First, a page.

LeBron James and the Cleveland Cavaliers finished off an Eastern Conference semifinals sweep of the Toronto Raptors without much resistance on Monday night, but it apparently did not happen without a bit of drama.
According to Jason Lloyd of The Athletic, Cavs swingman Rodney Hood “refused” to go into the game when summoned by coach Ty Lue in the fourth quarter. Cleveland, with a 30-point lead, already had the game in hand, so Lue emptied the bench in the game’s final minutes. But Hood, who had not seen any action to that point in the game, had other ideas.
That did not sit well with his teammates and some in the organization, Lloyd reported.
Rodney Hood refused to enter the game when summoned in the fourth quarter Monday, angering a number of teammates, according to multiple sources. It was the only blemish on an otherwise impressive series sweep for the Cavs. Final Thoughts from the Qhttps://t.co/wcMQ8q0L58
— Jason Lloyd (@JasonLloydNBA) May 8, 2018
Why was Hood angry?
Hood, a trade deadline acquisition from the Utah Jazz, has not played well in the postseason. He started Game 1 of Cleveland’s opening round series against the Indiana Pacers, but was replaced in the starting lineup for Game 2 and beyond by J.R. Smith.
Hood’s playing time has varied since then and dipped all the way to seven minutes in the team’s Game 7 win over Indiana. Hood averaged 13 minutes through the first three games of the Toronto series but scored a total of just two points, bringing his postseason scoring average down to a measly 4.6 points per game — down from 10.8 for Cleveland during the regular season. Even worse, Hood, a career 36.9 percent 3-point shooter, has connected on just 2-of-15 long distance attempts this postseason.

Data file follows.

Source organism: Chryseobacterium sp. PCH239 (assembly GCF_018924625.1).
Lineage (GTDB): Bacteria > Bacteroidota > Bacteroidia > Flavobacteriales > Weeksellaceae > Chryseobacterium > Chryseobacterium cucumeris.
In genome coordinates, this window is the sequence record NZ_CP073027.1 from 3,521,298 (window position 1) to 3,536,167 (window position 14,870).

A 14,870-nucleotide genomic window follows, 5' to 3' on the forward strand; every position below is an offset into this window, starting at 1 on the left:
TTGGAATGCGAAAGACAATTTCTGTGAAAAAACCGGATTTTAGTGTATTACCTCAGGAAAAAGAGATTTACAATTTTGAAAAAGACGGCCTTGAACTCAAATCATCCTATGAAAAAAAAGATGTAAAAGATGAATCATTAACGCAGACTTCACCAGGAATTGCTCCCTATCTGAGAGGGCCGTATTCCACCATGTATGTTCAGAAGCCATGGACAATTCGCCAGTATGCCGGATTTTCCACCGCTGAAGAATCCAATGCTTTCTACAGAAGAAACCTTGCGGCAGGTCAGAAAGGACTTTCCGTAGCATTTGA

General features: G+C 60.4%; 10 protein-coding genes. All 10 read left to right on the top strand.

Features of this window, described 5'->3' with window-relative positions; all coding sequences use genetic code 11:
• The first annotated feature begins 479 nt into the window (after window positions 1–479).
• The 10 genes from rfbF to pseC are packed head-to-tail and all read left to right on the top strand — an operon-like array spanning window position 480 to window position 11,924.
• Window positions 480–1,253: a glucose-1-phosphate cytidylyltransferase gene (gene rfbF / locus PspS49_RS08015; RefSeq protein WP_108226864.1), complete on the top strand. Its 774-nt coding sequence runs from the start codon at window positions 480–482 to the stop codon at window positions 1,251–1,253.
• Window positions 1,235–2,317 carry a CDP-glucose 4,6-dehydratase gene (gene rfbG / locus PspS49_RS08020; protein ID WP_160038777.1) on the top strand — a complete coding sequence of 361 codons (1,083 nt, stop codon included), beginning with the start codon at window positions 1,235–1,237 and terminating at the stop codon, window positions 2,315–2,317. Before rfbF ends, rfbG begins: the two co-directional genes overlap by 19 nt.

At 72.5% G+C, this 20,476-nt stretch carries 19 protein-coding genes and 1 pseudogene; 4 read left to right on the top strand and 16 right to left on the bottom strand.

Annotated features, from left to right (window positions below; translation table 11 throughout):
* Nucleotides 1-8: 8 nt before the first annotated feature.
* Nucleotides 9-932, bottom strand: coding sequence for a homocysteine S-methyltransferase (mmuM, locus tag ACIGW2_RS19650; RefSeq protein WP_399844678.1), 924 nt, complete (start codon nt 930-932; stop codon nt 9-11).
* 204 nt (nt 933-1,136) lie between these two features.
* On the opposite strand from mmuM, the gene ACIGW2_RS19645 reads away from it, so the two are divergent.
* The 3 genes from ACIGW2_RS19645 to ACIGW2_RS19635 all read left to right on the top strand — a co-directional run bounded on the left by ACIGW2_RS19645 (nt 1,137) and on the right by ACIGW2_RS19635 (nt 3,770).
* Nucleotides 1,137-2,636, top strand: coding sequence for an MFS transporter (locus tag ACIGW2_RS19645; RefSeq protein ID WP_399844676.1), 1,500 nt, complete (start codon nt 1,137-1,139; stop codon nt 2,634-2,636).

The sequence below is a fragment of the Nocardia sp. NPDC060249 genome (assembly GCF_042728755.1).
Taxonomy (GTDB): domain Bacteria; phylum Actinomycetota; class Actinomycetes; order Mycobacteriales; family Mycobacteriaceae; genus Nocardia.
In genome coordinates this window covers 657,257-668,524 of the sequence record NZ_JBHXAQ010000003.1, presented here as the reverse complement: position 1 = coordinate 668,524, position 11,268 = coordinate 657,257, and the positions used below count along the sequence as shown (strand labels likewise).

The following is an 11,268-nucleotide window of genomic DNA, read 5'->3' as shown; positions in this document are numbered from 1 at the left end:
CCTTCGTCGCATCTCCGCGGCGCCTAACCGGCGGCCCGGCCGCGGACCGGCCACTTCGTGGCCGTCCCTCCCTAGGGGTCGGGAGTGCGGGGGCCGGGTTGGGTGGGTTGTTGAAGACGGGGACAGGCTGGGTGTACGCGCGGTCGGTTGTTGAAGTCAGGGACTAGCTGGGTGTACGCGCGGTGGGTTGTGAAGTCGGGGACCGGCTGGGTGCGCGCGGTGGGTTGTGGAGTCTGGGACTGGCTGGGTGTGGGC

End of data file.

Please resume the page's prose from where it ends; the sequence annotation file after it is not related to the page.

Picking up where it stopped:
The lack of production prompted Lue to play rookie Cedi Osman — who totaled three minutes over the first three games of the series — ahead of Hood during Game 4, putting him out of the rotation.
What does this mean for Cleveland’s playoff run?
With Philadelphia avoiding a sweep and extending its series with Boston, Cleveland has some time to rest — and potentially iron out out any lingering problems with Hood — before the Eastern Conference finals. Hood, at 6-foot-8, is a very useful player when he’s engaged, but the decreased role in Cleveland compared to his presence in Utah has proven to be a difficult adjustment at times. He provides more of a scoring punch than Osman any day of the week, but it remains to be seen if he’ll be given another chance as Cleveland continues its postseason run.
Multiple outlets reported Tuesday that Hood met with Cavs GM Koby Altman and Hood was very apologetic. From ESPN:
Hood “feels awful,” according to the source, and he plans to apologize to his teammates and coaching staff in person as soon as they get back together after a couple of days off following a 4-0 sweep of the Raptors in the Eastern Conference semifinals.
ESPN and the Associated Press reported that Hood will not be disciplined by the team.
What could this mean for Hood’s future?
Hood, 25, was Utah’s first-round pick in 2014 and proved to be a capable scorer for the Jazz. He was averaging 16.8 points per game in Utah before he was acquired by Cleveland in a three-team deal that also yielded point guard George Hill from the Sacramento Kings. He missed some time nursing a back injury, but started 11 of the 21 regular season games he played for the Cavs, averaging 10.8 points on 44.2 percent shooting (35.2 from 3) in the process.
Hood will be a restricted free agent at season’s end, meaning Cleveland will have the chance to match any contract offers he receives from other teams. As a player hoping for a payday coming off his rookie deal, Monday night’s incident could prove to be a hindrance for his future earnings.
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